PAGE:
When was the Last Time YOU Worshiped? | UMC YoungPeople
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December 2017

When was the Last Time YOU Worshiped?

By Kelly Peterson-Cruse

Kelly Peterson-Cruse

My days as a local church youth worker are far behind me, but I do remember a stark realization I had after leaving my last position… I hadn’t “worshiped” in two years. By worship, I do not mean doing all that had to be done on Sunday: worship band, Sunday school with my youth, being available to my youth and parents…etc. etc. etc. By worship I mean truly spending time with God, BEING a part of worship through the message, prayers and music. Worship is often equated with being a part of a day of Sabbath which is defined in Exodus 20:8; the Sabbath is a day of rest on the seventh day, commanded by God to be kept as A HOLY DAY OF REST, as God rested from creation. But honestly, when is the last time you as a youth worker ACTUALLY worshiped?

According to Marcus Jones, 40% of paid youth workers “admit to struggling to worship in the church which they serve”. While 72% of volunteer youth workers said “it was moderately to very easy to worship in their own church”. So what gives?

Jesus said that Mary made the right choice as she chose to be in the presence of Christ rather than focusing on all she had to do.

According to Ruth Bennett, youth workers cannot truly receive and immerse in the worship experience because “they do not want to look vulnerable by exhibiting true human struggles and to appear not being “on” during the work of the church”. We fail to “walk the talk” when we fail to be real, separate ourselves from our “to do’s” and BE present and fully engaged in the worship experience. Remember Martha and Mary in Luke 10? Jesus said that Mary made the right choice as she chose to be in the presence of Christ rather than focusing on all she had to do.

I have written on the subject of Sabbath and Worship before, but here are a couple of reminders…

  • It is NOT a sin to say “NO”. In fact, you have permission to discern when something is asked of you. God will find the person who needs to take this on if it is not what you are supposed to be taking on yourself. Prayer and time to give an answer allows you to truly discern your answer, rather than feeling obligated to say “yes” just because your pastor, or a parent or even a youth, asks you to do something.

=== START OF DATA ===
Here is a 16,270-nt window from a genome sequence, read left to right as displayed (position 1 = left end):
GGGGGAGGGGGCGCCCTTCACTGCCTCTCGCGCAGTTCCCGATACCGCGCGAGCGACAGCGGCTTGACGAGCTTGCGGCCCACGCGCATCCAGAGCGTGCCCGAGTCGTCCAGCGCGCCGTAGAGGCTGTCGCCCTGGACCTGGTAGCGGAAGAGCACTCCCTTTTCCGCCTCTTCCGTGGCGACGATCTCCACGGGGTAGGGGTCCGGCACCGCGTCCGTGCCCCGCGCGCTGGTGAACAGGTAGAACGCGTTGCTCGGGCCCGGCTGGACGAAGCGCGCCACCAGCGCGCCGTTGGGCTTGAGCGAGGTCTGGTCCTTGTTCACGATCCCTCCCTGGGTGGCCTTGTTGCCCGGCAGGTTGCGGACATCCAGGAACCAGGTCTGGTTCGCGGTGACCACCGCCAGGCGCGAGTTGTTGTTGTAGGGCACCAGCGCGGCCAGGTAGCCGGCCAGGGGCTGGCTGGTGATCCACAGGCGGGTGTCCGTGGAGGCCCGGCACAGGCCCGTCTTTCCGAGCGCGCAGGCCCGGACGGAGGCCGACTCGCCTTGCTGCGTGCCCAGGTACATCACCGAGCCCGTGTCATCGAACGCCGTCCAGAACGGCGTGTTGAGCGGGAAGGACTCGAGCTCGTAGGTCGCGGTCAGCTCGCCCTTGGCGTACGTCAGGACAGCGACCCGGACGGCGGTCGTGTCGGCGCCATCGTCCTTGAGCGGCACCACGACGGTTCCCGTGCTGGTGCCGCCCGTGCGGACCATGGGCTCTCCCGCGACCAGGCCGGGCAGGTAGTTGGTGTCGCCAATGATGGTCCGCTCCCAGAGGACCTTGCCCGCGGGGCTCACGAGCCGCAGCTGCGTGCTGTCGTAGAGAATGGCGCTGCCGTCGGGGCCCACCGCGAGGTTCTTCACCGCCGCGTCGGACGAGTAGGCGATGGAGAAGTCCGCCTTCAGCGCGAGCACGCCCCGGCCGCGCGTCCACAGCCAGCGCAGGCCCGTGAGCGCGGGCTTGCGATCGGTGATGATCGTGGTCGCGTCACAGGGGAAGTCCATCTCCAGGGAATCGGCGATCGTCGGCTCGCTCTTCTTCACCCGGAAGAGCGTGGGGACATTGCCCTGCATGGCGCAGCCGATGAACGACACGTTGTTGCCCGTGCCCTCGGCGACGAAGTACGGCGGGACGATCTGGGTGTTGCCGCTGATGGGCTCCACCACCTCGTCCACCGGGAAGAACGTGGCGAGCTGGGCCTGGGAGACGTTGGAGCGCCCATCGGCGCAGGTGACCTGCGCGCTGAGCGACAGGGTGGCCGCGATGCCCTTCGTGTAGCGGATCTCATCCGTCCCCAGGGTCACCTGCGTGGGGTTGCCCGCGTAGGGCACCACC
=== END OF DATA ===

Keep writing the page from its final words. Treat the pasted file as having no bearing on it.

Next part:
• Create Sabbath “boundaries”. I know pastors who on their day of Sabbath, put messages on their phone AND email that they will not be answering, and gives them another option if it is an emergency.
  • What better witness to your youth than to truly worship on Sunday, with no distractions, just intentional listening, praying and participating. You might have to “claim” it. No, I will not teach Sunday school during worship. No, I will not sit with my youth during worship. I will not use an electronic bible on my phone but an actual book as to not be distracted. No, I cannot have a “quick” meeting or conversation that takes me away from worship.
  • According to J. Dana Trent, you have to create a Sabbath Plan that is S.M.A.R.T. because your day of Sabbath needs to stretch beyond worship. Your plan needs to Specific, Measurable, Achievable (take in to consideration your prep and time if you have youth group Sunday night so, not a whole day-maybe a block of hours), Relevant, and Time-bound. In her book she gives the history and helps you plan and maintain the balance you’ve been looking for using humor and engaging honest advice.
You have permission to discern when something is asked of you.

So what are you waiting for? It’s time to reclaim your time in worship!!!

Resources: “For Sabbath’s Sake” - https://www.amazon.com/Sabbaths-Sake-Embracing-Worship-Community/dp/0835817199 Too Busy for God - http://www.lifeway.com/Article/Too-Busy-for-God “Conversation with Ruth Bennett” Marcus Jones for Premire.Org - https://www.premier.org.uk/News/UK/Four-in-ten-paid-youth-workers-struggle-to-worship-in-their-church